On April 9, in a much-awaited press event, Dropbox (Editor Rating: ) announced launch the of a new picture gallery app, Carousel. The app combines photos on any smartphone with a Dropbox account, thus creating a single repository for all memoirs.
Ever since smartphones started sporting high quality digital cameras, the number of photographs shot went up exponentially. Next, came the problem of storing and organizing the huge pile of photographs, scattered across multiple devices. Vendors like Flickr and Picasa tried to come up with a solution to organize the mess, but with limited success.
On Wednesday, Dropbox entered into the fray with Carousel, a smartphone app which utilizes Dropbox’s cloud storage. The app helps in sorting photos by event and date, and one can easily travel back in time to any photo from any date.
Since they are on Dropbox’s servers, full-sized images are automatically backed up and can be easily shared with friends and family. The free app is available for Android and iOS platforms; users can download it from Google Play and the App Store respectively.
Smart Move To Get More Revenue
Carousel’s primary target are personal users and Dropbox has more than 200 million of them. Currently, Dropbox offers free personal accounts ranging from 2 GB to 50 GB. While consolidating their entire photo collection, users can easily run out of their free quota of space on Dropbox, once that happens, the next logical step is to buy more storage space. In a way, Carousel is a nice billboard for selling more storage space to personal users.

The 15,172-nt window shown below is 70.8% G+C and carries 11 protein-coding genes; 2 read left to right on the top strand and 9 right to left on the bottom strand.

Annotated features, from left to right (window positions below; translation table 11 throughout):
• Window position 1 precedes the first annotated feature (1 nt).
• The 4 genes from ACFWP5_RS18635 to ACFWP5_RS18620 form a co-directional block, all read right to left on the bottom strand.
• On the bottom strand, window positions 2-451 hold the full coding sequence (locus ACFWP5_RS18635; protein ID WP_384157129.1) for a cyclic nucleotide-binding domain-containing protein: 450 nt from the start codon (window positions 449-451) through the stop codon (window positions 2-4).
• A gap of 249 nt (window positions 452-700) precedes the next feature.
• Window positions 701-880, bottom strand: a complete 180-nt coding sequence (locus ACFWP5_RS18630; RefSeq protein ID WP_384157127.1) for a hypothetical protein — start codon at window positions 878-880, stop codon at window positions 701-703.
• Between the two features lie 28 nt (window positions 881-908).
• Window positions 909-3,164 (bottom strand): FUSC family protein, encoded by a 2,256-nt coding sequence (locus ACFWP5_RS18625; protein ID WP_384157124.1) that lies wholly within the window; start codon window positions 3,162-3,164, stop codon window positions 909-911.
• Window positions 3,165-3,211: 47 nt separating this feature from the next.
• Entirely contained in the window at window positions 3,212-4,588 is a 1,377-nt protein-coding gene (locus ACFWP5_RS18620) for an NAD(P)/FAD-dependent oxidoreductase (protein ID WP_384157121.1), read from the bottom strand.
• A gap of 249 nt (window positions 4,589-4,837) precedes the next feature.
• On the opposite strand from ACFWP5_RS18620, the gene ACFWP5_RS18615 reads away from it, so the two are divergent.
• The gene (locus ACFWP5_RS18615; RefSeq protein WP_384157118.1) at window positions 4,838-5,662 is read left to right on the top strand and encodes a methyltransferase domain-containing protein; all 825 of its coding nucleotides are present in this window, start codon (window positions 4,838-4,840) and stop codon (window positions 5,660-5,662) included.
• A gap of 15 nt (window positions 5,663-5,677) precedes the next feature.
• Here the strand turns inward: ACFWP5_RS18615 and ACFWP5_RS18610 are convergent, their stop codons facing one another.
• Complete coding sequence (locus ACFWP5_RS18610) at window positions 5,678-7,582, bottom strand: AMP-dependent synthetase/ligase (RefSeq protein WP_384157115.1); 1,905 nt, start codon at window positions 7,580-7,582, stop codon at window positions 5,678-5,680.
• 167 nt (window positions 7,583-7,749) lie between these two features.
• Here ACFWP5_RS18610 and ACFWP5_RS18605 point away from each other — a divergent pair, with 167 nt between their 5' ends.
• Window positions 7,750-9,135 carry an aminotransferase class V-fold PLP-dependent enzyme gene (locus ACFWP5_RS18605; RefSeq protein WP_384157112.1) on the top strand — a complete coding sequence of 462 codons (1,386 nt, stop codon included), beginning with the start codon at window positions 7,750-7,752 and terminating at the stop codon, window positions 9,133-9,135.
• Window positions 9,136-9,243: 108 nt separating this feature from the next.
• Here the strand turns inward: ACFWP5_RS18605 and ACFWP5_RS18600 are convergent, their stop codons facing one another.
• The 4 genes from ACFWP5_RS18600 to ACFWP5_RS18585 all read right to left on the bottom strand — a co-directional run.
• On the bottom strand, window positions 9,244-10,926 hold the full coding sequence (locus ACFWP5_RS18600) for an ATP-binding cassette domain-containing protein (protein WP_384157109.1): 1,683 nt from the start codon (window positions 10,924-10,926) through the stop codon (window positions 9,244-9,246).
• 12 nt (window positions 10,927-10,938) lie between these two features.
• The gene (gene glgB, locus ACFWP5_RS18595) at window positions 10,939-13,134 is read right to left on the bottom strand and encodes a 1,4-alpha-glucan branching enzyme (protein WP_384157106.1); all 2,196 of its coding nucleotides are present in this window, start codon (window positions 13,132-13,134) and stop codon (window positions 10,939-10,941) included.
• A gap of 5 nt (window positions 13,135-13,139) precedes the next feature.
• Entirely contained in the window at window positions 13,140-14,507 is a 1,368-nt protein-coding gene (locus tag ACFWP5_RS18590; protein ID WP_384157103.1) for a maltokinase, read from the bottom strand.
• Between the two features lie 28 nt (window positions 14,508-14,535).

|Dropbox Basic||Free||2 GB|
Free plan. Can be increased through referrals.
$ 9.99 Monthly
$ 99.00 (-17%)
Pro version with more sharing options (password protected links, expiration dates)
Other Announcements By Dropbox
Carousel was just one of the several announcements made at the press event. Dropbox also launched its Mailbox application for Android with new a auto-swipe feature, and a Mac Desktop beta. Another exciting feature, the new Dropbox for Business, is now available to everyone. The new business account combines personal and professional folders via a common interface.
The San Francisco based company also announced a series of changes to their leadership team – Sujay Jaswa is promoted to CFO position, Dennis Woodside is the new COO, and in a surprise move, Dr. Condoleezza Rice, former Secretary of State, joins the Board of Directors.
It will be interesting to see how these frantic moves shape Dropbox’s future, but they deserve credit for trying their best. Let us know your opinion about Dropbox’s survival strategy in the comments section below.